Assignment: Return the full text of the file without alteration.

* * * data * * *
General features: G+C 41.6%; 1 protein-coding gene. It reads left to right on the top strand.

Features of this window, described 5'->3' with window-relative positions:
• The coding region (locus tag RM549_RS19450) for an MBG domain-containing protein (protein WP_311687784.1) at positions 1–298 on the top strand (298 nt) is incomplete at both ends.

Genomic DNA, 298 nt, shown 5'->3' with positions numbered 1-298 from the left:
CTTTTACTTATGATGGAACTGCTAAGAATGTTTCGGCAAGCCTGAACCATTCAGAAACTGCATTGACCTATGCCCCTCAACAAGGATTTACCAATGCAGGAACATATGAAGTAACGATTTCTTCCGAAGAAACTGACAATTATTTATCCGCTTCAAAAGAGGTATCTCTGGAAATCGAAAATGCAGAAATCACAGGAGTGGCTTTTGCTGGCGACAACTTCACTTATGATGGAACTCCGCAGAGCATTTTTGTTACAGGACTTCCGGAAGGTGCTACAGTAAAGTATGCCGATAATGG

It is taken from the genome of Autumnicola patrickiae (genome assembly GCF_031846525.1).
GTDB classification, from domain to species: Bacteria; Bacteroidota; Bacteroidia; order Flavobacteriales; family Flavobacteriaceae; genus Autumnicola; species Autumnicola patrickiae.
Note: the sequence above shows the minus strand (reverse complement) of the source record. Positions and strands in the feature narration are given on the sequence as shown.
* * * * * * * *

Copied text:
General features: G+C 41.6%; 1 protein-coding gene. It reads left to right on the top strand.

Features of this window, described 5'->3' with window-relative positions:
• The coding region (locus tag RM549_RS19450) for an MBG domain-containing protein (protein WP_311687784.1) at positions 1–298 on the top strand (298 nt) is incomplete at both ends.

Genomic DNA, 298 nt, shown 5'->3' with positions numbered 1-298 from the left:
CTTTTACTTATGATGGAACTGCTAAGAATGTTTCGGCAAGCCTGAACCATTCAGAAACTGCATTGACCTATGCCCCTCAACAAGGATTTACCAATGCAGGAACATATGAAGTAACGATTTCTTCCGAAGAAACTGACAATTATTTATCCGCTTCAAAAGAGGTATCTCTGGAAATCGAAAATGCAGAAATCACAGGAGTGGCTTTTGCTGGCGACAACTTCACTTATGATGGAACTCCGCAGAGCATTTTTGTTACAGGACTTCCGGAAGGTGCTACAGTAAAGTATGCCGATAATGG

It is taken from the genome of Autumnicola patrickiae (genome assembly GCF_031846525.1).
GTDB classification, from domain to species: Bacteria; Bacteroidota; Bacteroidia; order Flavobacteriales; family Flavobacteriaceae; genus Autumnicola; species Autumnicola patrickiae.
Note: the sequence above shows the minus strand (reverse complement) of the source record. Positions and strands in the feature narration are given on the sequence as shown.